Musical Theory Abound!!!
 #166956  by ghostmachine
 Sat Feb 22, 2020 7:36 am
I know it works off B-dim but can someone give me the best chord fingering as Bobby ascends up??? Thanks...Jerry talked about how hard it was for him to improvise on that song...the lyricist only wrote that song for the dead...can't think of his name off the top of my head...heard it...first show...first set...7/2/88, Oxford (Maine) speedway...never made it on youtube, but set 2 is there...and I'm still Cali...32 years later!!!! Thank you.
 #166958  by playingdead
 Sat Feb 22, 2020 9:55 am
In your pockets :lol:

"As Garcia said a few months after the song's debut, "It's a hideous song. It's very angular and unattractive sounding. It doesn't make itself easy to like. It just doesn't sound good; or rather, it sounds strange. And it is strange. It has strange steps in it, but that's part of what makes it interesting to play." "
 #166960  by lbpesq
 Sat Feb 22, 2020 11:02 am
A prime example of a Bob Weir “random chords in search of a melody” song. When it works, it works! (Looks Like Rain, for example). When it doesn’t ... Victim or the Crime.

Bill, tgo
 #166967  by nopunin10dead
 Sat Feb 22, 2020 9:08 pm
I remember that Jerry quote about "angular," etc. Thought I once read in a Bob interview that it was based on Stravinsky's Rite of Spring.

I gained a better appreciation of its melody when I heard Bob and Rob Wasserman play it in their duo format (opening for Jerry Garcia Band in 1988). Then, it made more "sense" to me and helped me enjoy it. I've been sitting on a tab of it for years and still haven't learned.
 #166973  by wolftigerrosebud
 Sun Feb 23, 2020 7:07 pm
i couldn’t quite tell what chords he plays during the verse, but they looked like mostly bar chords with alterations to fit the harmony. lots of 9th voicings from brent to reference the sus2 sound.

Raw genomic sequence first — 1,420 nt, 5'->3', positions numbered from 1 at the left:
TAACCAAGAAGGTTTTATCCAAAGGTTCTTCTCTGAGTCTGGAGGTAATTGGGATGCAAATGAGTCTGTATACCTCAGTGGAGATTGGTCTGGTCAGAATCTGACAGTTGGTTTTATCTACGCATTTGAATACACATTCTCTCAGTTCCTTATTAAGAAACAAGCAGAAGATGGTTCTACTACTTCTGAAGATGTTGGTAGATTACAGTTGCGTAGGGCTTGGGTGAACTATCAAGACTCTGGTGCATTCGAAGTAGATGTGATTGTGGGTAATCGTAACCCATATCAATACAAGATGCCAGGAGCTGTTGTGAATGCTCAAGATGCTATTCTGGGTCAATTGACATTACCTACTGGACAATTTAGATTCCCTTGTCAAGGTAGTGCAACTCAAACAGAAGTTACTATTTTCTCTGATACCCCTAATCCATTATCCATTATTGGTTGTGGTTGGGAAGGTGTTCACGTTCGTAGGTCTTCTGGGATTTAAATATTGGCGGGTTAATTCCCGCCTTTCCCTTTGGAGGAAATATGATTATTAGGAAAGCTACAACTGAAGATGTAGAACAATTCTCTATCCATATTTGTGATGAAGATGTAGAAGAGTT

during the part where he sings “am i the victim or the crime”, though, he voiced the vamp (in tabs, in descending order of strings by note, ie EBGDAE) — 12, 9, 9, 11, x, x -> 11, 10, 11, 11, x, x. (the chords for that can be i think most simply notated as C# minor and D# dim/C#). he appears to have used a double stop with his ring finger to fret the two 11th fret notes at once (the C# and the F#), although obviously it could be voiced however one’s hand is most comfortable.

the reason that naming the chord is significant is because D#dim is the second chord in C# melodic minor. so while the rest of the song uses a more ambiguous suspended harmony, during the chorus it becomes appropriate to reference the b6/natural 7 harmonic minor sound within the context of natural minor (which jerry always made good use of by playing both natural and flat 6s along with referencing the natural 7 in chromatic passing tones from the tonic to the flat 7, which he frequently used in solos blurring the lines between modes — no doubt intentional on his part.)

also i hear the intro part of the verse as a B sus 2 with a sharp 4. not b diminished. the 5 would be played flat if it was diminished but the vamp for that intro and the verse is 5 1 5 #4 2. that the lack of a clearly referenced 3rd in the chords and the melody rules out major or minor as well. so for the whole time the verse hangs on B, Jerry avoided playing 3rds but if he did would play them as flat (because sus and minor are similar enough to the ear to reference the latter within the former without losing any sense of harmonic cohesion.) you can play locrian #2 inspired melodies over it, or harmonic minor, or even lydian. anything with a sharp 4/flat 5 and natural 7 (locrian #2 not being a natural 7 but it works if you only use notes 1-6 in that scale). double harmonic minor also works well, maybe the truest expression of the chord of all the ones i’ve mentioned. it’s a bit too perfectly altered sounding though and i feel like it’s hipper to play stuff with more tension. all this is within the context of a more minor pentatonic sound for the soloing over this part, but the patterns from these other scales can be used in passing. this paragraph all only applies to the Bsus vamp that occurs in the intro and then periodically thereafter in the song. the rest of the tune is more straightforward in terms of chord scales.